Wednesday, 8 April 2015

Analysis of the new Tourism Policy for Ireland

On Monday the 23rd of March Minister Donohoe launched the new Tourism plan for Ireland entitled "People, Place and Policy – Growing Tourism to 2025". This aims to set out the plans for growth in Tourism over the next ten years. 

And picked a perfect stereotype for the cover photo

This new policy marks a shift in thinking of how we should approach increasing revenue from Tourism. Whereas previously the main approach was to get as many visitors in as possible, this new policy seems to aim more at getting more revenue from less visitors, a policy which I wholeheartedly agree with. 

This should have been our line of thinking much earlier than now, it makes sense to try to gain more income from less visitors. This makes our tourism policy much more sustainable and has less negative impact on the native population. Providing greater value for the tourist must be key in this. Getting them off the buses and into the towns is a must. Therefore there must be improvements in the attractions and activities offered, particularly in the more remote parts of the country. By this, I am mostly referring to providing things to do when the weather turns bad. Aside from going to the pub, in most places outside the cities, there is very little to do when the rain comes down. It is possible that, while there will be still be bus tours etc running, we lose revenue spent on outdoor activities when the weather is poor.

Bring out the BBQ!

The policy also details and increased emphasis on the role of local communities in Tourism. Again, this is a policy I am in favour of. As the locals know the areas much better than central government would, it makes sense that they should take the lead in highlighting the best of their area to visitors. Interaction with the local population is also a sure way to make sure that visitors enjoy their time in Ireland.

The Wild Atlantic Way will also be an integral part of our Tourism future, as it should be. The drive is a magnificent route with fantastic views. It also draws visitors out of Dublin and will help to spread the benefits of Tourism to more remote parts of the country. However, there is one major drawback. Currently, you cannot rent a car if you are under the age of 25. Whether this is regulated, or just something the car companies are implementing themselves, I am not sure. However, this excludes a significant amount of people from being able to drive along the route and is something that needs to be addressed as it seems nonsensical. Most other countries will allow cars to be rented from at least 23. I could go the the USA now and rent a Ford Mustang for a day, yet I can't rent a Clio here?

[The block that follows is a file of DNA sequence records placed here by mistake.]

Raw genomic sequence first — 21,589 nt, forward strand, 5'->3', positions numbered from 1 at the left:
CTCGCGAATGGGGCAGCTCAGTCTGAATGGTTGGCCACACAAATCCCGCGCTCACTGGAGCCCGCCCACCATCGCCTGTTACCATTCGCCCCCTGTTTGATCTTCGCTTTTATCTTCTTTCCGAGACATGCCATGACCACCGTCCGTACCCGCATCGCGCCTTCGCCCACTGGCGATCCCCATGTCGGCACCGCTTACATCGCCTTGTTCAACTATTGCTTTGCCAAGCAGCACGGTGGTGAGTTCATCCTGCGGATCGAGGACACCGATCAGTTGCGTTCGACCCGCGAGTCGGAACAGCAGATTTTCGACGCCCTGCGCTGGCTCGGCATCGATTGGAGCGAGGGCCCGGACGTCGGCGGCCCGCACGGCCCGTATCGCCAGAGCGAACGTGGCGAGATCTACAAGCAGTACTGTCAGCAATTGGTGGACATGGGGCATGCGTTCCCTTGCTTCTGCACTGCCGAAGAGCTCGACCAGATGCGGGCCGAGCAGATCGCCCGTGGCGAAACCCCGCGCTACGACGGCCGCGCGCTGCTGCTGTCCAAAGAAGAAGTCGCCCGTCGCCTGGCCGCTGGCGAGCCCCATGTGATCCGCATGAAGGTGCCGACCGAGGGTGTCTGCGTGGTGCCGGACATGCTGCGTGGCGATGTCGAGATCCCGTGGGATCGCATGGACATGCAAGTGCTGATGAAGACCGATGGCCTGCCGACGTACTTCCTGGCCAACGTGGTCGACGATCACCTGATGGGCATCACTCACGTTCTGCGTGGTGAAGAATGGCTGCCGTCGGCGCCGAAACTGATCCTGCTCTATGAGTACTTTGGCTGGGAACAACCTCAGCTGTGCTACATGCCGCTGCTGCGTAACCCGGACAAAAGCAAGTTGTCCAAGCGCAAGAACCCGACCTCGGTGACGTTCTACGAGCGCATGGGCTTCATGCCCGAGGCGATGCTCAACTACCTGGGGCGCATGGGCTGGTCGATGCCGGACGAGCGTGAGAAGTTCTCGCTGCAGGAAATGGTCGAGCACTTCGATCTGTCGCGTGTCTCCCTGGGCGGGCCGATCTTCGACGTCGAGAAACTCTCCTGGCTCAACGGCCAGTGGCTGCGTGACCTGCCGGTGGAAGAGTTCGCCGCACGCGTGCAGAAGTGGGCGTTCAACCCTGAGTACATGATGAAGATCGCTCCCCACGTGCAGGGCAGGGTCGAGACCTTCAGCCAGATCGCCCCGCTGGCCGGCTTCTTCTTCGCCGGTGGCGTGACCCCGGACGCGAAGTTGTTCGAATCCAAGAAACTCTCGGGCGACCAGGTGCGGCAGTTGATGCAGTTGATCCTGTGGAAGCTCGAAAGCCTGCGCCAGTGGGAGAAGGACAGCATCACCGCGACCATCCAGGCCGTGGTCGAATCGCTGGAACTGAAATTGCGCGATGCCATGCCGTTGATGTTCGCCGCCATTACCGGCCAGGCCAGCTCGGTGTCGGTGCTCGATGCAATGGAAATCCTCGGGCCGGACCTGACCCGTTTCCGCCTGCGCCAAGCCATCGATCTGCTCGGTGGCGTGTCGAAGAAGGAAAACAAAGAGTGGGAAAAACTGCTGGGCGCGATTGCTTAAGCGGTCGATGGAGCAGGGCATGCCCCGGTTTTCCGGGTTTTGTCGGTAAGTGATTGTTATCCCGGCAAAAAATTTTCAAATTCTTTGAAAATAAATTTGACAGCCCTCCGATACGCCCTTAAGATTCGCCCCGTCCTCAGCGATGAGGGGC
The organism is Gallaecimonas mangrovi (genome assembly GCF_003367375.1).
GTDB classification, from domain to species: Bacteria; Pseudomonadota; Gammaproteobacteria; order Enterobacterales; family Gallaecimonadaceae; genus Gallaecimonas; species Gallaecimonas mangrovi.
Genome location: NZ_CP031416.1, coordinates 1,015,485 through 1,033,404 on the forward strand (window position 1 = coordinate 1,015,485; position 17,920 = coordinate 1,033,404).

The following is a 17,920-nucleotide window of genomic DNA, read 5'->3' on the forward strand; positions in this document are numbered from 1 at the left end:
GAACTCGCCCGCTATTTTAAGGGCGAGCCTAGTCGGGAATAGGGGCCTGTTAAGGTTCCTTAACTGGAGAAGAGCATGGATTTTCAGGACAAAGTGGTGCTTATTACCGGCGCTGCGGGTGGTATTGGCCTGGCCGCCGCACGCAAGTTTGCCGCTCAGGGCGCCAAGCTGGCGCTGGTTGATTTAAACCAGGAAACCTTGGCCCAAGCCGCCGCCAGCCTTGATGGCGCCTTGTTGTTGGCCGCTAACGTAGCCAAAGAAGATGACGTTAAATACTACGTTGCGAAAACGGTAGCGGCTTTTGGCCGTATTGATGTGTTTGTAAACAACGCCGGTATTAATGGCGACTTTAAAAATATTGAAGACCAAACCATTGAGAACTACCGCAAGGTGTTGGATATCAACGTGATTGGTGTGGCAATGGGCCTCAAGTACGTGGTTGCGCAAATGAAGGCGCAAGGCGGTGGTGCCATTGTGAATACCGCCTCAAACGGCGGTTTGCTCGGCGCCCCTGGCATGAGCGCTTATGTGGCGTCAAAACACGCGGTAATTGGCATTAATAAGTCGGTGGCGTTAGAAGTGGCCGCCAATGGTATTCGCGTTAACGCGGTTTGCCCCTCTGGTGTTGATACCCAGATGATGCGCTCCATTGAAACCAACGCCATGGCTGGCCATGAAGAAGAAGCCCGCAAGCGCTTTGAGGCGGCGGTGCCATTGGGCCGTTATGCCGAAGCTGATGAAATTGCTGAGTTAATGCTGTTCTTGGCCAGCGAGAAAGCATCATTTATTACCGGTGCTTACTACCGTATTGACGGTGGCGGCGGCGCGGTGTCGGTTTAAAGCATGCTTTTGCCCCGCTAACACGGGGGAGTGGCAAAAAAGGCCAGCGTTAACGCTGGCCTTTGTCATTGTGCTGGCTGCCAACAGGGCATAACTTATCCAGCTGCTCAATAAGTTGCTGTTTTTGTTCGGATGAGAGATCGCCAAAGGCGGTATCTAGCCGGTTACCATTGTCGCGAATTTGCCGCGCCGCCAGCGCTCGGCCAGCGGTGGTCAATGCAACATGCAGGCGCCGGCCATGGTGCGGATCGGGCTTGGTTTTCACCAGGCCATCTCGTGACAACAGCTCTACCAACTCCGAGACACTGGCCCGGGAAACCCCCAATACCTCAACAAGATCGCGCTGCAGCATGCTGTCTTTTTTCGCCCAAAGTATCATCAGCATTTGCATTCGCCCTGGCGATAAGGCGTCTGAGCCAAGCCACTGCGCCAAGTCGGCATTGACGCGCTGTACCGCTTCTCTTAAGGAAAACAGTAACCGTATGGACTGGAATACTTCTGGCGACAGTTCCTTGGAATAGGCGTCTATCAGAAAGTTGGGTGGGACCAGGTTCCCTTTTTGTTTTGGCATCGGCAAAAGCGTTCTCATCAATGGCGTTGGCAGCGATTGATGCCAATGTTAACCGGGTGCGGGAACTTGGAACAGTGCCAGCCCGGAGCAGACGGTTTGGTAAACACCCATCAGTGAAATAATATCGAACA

The policy also outlines the goal to increase employment in tourism to 250,000 and increase visitor numbers to 10 Million. Both ambitious,yet achievable goals. There are also mentions of the continued role for festivals and events in the sector. While I do acknowledge the importance of these in Tourism, I am wary that we are beginning to see an over-reliance on these. Every town and village seems to be coming up with their own festival for various different things, for the sole purpose of getting in tourists, both domestic and international. At the moment I believe we are at the right level, but much more and it may become too much.

Overall, I must commend Fáilte Ireland and the Minister for taking some positive steps in this new policy. We have the raw materials for an excellent tourism product, and must keep pushing forward with investment and innovation to capitalize on this.

The full policy document can be viewed at

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